Just for clarification, there is no "neutral" in a Hale air-shift transfer case, you are either in road or in pump (unlike a 4WD transfer case). The intermeadiate position on the air shifter just releases the hold-in air pressure on the shift piston, it does not move the shifter until you complete the stroke of the shifter. So your operator never put the truck in pump, at least physically (how the computer detects pump is a different matter).

    The high tranny temp is to be expected, as the engine was turning, but the torque converter was stalled since the rear wheels were locked by the brakes and the chocks. This causes all the horsepower from the engine to covert to heat in the fluid coupling of the torque converter. In the past I've used this (in gear, brake set, at idle)to heat up a tranny at idle to properly check the fluid levels. Luckily, most fire apparatus have much larger tranny coolers than road trucks and prevented you from frying your oil.

    An alert operator should notice this condition from a number of visual clues. Besides the lack of pump pressure and the speedo reading zero, the truck will "torque" up (twist to one side) as you increase the throttle, it will sound labored, and the RPM will not increase as would be expected if you were in pump. You might hear a low moan from the brakes as the truck begins to creep forward.

    In fact, I could use this as an argument against the use of chocks. If you have chocks down and throttle up enough overpower the brakes and then climb over the chocks, the truck will suddenly take off at a pretty good clip. Without chocks, the truck will start to creep forward slowly as the throttle is increased, giving the operator enough notice to throttle down before it moves quickly away.
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    Originally posted by vfddoc
    He killed the engine, then restarted. The pump panel showed pump in gear. As he throttled up from the pump panel, the truck proceeded to drive forward under power.
    Something seriously wrong with this truck or the operator screwed up. The truck should not be able to start, the neutral safty switch should not have allowed the engine to start w/o puting the tranny back into neutral (possible if it was a standard, but then it would have stalled instantly when the clutch was let off). Unless the unit was a PTO pump-in-gear truck, the pump shifter is air powered and not connected to electrical power in any way. In fact there are only 3 items on new pumpers that are direct controled and not processed through the computer, that being the steering wheel, the brakes, and the transfer case shifter, the last being an NFPA requirments as I recall.

    I would suspect that the operator got into the cab and had to put the tranny in neutral to restart and must have also put the transfer case back into road. I speak from experience, from having repeatedly shut down trucks that were in gear then forgetting to put them back into neutral prior to trying to start them. You can shut it down and restart as often as you like, the pump will stay in gear and the computer will be fine, you just have to be in neutral to start the engine.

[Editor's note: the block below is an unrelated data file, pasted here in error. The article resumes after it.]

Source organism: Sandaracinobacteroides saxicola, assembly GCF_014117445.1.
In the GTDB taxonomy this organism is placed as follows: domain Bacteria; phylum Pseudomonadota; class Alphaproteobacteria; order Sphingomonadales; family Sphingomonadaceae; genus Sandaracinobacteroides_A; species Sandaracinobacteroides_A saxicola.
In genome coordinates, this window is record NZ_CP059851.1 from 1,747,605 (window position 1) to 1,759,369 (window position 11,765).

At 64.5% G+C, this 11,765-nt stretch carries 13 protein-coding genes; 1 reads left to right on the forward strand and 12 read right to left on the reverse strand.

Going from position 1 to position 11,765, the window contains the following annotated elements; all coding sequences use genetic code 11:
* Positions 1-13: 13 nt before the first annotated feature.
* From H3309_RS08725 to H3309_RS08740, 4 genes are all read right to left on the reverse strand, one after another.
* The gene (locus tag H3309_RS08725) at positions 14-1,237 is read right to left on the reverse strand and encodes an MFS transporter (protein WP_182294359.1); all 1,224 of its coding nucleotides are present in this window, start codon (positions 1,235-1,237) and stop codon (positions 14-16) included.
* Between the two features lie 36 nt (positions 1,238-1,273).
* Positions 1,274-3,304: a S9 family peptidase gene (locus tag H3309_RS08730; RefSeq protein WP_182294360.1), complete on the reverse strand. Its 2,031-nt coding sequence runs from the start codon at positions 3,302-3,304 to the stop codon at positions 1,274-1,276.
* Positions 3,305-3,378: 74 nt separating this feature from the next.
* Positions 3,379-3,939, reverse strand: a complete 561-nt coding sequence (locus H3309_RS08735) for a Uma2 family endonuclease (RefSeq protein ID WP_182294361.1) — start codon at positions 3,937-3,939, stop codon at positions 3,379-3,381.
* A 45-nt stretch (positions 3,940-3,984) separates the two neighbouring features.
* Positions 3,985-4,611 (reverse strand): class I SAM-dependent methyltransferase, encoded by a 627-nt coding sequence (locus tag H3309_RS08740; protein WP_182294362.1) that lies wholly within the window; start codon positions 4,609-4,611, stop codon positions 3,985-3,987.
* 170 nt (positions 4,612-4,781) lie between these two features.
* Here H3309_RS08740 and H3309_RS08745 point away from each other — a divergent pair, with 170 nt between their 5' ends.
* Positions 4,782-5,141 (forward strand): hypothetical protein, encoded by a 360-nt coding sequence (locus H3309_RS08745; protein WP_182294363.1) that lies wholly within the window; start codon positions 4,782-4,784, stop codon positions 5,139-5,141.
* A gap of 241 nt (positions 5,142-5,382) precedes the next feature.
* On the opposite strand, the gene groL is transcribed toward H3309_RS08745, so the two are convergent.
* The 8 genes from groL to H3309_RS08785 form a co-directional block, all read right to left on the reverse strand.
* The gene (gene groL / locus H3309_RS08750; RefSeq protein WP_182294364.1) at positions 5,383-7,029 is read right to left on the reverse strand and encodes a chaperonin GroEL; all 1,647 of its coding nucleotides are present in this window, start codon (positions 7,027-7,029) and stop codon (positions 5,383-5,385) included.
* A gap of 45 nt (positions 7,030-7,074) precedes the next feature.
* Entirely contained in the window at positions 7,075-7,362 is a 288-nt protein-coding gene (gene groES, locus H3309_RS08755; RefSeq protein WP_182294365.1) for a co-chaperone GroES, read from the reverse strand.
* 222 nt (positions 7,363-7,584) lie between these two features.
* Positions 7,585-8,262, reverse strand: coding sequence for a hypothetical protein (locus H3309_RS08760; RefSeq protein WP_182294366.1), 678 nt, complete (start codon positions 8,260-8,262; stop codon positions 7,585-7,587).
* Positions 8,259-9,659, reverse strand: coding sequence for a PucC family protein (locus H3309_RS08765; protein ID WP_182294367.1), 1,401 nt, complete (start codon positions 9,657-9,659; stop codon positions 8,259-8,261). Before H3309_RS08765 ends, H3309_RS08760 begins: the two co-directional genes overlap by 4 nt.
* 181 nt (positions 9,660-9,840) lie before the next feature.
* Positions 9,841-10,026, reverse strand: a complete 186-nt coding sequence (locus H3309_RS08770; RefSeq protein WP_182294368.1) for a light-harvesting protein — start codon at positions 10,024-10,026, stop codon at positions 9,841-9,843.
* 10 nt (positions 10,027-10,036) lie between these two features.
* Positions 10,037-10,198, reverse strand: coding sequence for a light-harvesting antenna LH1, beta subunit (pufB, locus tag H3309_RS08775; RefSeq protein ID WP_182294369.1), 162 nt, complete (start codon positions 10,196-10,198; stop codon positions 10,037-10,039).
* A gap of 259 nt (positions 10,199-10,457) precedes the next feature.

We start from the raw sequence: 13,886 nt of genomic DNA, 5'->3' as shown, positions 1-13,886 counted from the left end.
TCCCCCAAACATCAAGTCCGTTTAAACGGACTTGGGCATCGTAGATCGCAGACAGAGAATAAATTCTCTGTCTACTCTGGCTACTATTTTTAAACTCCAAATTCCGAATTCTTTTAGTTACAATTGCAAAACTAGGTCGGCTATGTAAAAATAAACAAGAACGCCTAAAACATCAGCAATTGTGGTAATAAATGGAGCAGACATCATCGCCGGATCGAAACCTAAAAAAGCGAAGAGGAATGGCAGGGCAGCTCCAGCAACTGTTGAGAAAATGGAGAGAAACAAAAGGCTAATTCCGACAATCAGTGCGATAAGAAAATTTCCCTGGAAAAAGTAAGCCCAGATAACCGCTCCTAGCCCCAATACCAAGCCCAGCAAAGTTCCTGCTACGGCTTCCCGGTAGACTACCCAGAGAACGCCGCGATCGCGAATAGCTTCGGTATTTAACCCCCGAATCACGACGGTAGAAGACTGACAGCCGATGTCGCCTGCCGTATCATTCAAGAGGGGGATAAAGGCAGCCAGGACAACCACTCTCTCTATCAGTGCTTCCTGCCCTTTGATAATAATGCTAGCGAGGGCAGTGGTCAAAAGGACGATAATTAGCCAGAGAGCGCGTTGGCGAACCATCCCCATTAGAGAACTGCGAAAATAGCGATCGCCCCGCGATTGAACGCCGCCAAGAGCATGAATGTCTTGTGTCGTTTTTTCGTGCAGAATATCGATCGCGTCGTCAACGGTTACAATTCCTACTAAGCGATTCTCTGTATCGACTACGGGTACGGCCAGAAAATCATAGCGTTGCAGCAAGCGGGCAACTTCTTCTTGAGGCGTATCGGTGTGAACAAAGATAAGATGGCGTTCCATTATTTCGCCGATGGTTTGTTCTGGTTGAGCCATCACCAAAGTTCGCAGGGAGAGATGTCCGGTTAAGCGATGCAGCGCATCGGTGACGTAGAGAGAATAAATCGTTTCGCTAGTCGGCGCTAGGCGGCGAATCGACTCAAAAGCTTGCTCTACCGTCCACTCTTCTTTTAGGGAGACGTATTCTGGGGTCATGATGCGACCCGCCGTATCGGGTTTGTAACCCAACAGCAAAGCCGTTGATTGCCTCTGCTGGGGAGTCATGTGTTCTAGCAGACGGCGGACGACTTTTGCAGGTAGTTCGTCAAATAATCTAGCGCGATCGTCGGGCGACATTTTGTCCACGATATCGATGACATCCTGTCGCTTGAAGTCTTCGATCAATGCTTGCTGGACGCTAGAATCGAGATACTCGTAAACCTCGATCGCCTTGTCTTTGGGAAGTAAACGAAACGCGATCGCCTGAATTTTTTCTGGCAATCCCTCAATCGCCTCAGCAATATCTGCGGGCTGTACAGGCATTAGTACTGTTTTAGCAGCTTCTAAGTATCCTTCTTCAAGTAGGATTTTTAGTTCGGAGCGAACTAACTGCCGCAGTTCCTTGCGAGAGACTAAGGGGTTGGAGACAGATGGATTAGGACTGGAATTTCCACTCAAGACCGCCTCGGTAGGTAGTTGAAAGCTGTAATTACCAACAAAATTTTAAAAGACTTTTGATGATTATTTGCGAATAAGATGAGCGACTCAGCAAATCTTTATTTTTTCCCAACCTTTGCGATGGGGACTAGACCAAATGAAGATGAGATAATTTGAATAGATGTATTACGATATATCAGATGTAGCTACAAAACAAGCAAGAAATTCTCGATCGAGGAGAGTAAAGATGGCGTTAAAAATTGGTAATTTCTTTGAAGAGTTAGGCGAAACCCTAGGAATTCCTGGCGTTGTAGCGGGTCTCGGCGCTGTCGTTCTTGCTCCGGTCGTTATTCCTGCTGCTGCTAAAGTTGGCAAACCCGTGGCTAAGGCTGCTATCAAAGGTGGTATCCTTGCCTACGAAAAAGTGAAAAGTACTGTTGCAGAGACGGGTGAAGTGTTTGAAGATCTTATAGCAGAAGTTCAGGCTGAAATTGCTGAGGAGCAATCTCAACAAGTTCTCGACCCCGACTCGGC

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    Exclamation

    Quote Originally Posted by Res343cue
    In a scenario like this, why doesn't the hose break before a hydrant?
    Good Hose!

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    Been there done that FairHaven, VT approx 2001 live burn the handlines got ripped out of the hands of FF inside, I beleive the apparatus in question is like a 93/94 E One, can't remeber for sure what they actually figured out what happened.

    never stand between 2 apparatus

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    Good Morning,

    I have been an operator for 13 years and never had an incident such as this, however I have heard a lot of stories.

    Something has to be said for operator error and regular truck maintenance. If the brakes are set, and in working order, the truck should never roll away. It will however if the brakes are not adjusted correctly.

    There was another instance where a truck jumped out of pump gear while drafting and ended up in a river... trucks fault? operator error?

    Computer problems with truck... maybe... I chalk most cases up to operator error.

    My 2 cents.

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    Quote Originally Posted by firebuzz
    If the brakes are set, and in working order, the truck should never roll away.
    I have to respectfully disagree. Parking brakes are held with a spring which generates the equivalent of roughly 30-40psi of air, and only on the rear axle(s). By compairison your road brakes use 95-120psi on all axles.

    Park brakes should hold the truck on any incline you're likely to see on the road, and they should hold the truck in gear fwd/rev up to 1000-1200rpm, but almost all will eventually start slipping somewhere above that point.
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    everything is getting to computerized,

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    Quote Originally Posted by adammowry
    All other indicators showed unit was in pump.
    What were the indicators? Did the speedo raise up? Did the pump actually engage and start building discharge pressure?

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    We had the same problem on a 1997 FL80 commercial (freightliner) cab w/ a Waterous pump. Truck was a Superior built by E-One in Red Deer AB, CAN. This truck has a PTO air shift. Everything appeared to be fine, got out of the truck and began to throttle up the truck and the truck started to slowly roll. I immedeately shut the truck down and started over. That was the only time we've ever had a problem.

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    Mikey, a quick question:

    You say "Airshift PTO" do you mean PTO or Transfer case?